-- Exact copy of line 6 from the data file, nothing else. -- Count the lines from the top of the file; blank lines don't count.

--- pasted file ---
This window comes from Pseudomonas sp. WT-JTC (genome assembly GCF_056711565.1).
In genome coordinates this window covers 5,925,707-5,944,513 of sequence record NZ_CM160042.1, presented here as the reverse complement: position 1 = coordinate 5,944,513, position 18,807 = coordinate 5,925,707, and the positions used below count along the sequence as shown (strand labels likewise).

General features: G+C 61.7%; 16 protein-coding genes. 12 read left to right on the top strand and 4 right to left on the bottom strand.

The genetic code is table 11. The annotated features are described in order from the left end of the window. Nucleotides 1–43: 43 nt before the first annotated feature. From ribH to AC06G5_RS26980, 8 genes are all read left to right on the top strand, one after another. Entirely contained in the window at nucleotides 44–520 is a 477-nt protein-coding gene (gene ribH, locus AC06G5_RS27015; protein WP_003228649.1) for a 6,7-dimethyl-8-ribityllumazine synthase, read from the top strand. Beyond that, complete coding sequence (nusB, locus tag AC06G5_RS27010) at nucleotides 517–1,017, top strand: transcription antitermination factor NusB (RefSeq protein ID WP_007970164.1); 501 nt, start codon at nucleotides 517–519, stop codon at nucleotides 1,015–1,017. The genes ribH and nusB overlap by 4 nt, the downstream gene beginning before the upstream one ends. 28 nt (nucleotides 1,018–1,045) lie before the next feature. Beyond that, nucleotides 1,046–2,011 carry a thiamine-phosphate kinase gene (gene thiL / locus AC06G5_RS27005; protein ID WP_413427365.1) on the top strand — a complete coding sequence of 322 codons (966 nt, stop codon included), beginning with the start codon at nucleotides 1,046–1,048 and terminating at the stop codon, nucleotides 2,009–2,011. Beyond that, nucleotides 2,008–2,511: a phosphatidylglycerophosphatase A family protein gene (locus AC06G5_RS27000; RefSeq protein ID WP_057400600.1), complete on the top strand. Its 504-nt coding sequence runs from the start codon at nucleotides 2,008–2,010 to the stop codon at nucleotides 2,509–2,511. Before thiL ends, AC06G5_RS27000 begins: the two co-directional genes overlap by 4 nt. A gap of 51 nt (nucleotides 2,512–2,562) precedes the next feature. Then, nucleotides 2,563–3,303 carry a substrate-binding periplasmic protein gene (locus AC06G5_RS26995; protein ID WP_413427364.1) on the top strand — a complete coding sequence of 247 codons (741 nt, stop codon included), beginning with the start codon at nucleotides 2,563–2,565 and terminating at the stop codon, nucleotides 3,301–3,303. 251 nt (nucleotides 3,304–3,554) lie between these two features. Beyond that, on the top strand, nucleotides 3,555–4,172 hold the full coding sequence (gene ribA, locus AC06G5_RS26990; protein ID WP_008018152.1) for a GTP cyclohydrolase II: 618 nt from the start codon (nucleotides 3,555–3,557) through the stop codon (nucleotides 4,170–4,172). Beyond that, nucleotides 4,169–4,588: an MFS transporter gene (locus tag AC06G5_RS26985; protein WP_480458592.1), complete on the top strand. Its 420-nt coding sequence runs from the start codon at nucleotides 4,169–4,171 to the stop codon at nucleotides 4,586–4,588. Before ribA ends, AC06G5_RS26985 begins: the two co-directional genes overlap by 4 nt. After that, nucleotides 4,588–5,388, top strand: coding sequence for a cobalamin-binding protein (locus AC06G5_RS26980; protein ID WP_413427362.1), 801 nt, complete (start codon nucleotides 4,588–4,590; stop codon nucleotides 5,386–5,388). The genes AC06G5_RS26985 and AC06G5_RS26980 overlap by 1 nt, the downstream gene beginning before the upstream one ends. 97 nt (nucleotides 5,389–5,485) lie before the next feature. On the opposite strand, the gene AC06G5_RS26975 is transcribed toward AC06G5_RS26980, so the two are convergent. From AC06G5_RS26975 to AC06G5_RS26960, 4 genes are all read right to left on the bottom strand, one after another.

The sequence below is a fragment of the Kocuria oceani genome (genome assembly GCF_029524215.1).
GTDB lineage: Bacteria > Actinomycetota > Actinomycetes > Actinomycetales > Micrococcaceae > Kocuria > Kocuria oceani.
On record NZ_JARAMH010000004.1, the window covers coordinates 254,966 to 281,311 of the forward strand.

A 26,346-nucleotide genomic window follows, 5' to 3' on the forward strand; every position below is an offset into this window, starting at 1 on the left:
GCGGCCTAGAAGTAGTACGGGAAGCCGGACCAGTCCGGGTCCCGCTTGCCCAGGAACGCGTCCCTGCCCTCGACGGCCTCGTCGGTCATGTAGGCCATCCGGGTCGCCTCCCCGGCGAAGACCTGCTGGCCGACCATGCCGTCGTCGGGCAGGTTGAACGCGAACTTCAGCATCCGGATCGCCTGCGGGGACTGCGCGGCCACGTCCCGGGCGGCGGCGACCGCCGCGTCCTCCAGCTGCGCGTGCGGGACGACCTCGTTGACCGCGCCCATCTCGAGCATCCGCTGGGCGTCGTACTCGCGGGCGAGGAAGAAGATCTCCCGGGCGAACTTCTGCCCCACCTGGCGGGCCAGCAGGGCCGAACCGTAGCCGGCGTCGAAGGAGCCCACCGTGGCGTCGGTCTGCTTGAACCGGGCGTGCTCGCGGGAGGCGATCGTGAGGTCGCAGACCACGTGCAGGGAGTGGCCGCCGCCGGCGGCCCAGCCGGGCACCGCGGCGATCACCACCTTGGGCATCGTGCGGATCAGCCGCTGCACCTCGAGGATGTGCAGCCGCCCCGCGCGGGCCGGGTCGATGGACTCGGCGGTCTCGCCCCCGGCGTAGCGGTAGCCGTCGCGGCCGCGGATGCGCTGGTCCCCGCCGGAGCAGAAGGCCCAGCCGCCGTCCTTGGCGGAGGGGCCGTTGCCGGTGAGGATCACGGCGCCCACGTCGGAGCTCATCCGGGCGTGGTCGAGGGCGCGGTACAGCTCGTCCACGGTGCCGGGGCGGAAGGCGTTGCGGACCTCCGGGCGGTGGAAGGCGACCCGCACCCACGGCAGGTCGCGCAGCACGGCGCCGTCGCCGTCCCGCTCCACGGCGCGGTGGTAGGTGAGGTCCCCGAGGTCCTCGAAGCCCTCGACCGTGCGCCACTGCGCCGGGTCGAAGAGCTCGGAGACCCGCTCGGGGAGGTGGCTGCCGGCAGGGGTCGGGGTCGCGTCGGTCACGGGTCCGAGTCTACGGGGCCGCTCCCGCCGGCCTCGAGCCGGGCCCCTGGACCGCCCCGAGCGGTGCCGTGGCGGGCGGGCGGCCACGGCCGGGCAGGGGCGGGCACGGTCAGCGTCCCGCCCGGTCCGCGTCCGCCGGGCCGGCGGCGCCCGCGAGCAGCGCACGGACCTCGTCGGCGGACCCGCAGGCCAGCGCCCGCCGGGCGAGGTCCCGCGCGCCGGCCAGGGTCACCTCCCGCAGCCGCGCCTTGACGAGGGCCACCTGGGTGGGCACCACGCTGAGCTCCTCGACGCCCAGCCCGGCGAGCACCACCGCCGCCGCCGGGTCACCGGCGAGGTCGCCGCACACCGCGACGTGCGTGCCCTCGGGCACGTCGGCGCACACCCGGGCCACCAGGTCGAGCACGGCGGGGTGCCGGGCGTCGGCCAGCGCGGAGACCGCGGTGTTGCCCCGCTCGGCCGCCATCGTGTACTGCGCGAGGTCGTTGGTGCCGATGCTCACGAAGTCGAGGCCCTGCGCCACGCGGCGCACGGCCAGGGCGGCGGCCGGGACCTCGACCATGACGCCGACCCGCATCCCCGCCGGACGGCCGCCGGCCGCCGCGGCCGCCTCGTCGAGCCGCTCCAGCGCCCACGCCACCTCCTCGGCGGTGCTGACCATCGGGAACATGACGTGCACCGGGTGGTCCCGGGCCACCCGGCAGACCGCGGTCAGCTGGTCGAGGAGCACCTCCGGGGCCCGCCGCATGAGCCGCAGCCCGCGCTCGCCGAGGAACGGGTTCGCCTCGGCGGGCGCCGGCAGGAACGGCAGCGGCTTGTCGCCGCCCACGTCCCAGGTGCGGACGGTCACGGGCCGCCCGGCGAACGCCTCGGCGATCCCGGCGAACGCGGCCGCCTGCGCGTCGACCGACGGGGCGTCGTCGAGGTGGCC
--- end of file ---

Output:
GTDB lineage: Bacteria > Actinomycetota > Actinomycetes > Actinomycetales > Micrococcaceae > Kocuria > Kocuria oceani.